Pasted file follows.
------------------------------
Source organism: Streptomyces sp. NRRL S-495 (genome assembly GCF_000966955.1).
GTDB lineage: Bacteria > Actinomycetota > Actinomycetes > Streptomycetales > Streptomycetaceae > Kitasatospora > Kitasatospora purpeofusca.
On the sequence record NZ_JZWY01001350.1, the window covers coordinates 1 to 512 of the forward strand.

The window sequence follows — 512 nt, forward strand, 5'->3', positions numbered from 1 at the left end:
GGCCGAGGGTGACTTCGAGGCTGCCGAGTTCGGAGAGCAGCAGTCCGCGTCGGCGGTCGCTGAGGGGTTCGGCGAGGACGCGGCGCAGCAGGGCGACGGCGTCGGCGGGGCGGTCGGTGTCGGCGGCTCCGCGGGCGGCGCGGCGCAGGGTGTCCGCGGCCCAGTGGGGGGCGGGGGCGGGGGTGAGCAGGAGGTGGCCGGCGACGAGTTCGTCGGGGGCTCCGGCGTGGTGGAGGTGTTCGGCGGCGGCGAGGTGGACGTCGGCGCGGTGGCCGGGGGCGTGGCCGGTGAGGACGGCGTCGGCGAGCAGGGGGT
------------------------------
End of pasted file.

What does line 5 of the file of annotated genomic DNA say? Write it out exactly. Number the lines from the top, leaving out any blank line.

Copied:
GGCCGAGGGTGACTTCGAGGCTGCCGAGTTCGGAGAGCAGCAGTCCGCGTCGGCGGTCGCTGAGGGGTTCGGCGAGGACGCGGCGCAGCAGGGCGACGGCGTCGGCGGGGCGGTCGGTGTCGGCGGCTCCGCGGGCGGCGCGGCGCAGGGTGTCCGCGGCCCAGTGGGGGGCGGGGGCGGGGGTGAGCAGGAGGTGGCCGGCGACGAGTTCGTCGGGGGCTCCGGCGTGGTGGAGGTGTTCGGCGGCGGCGAGGTGGACGTCGGCGCGGTGGCCGGGGGCGTGGCCGGTGAGGACGGCGTCGGCGAGCAGGGGGT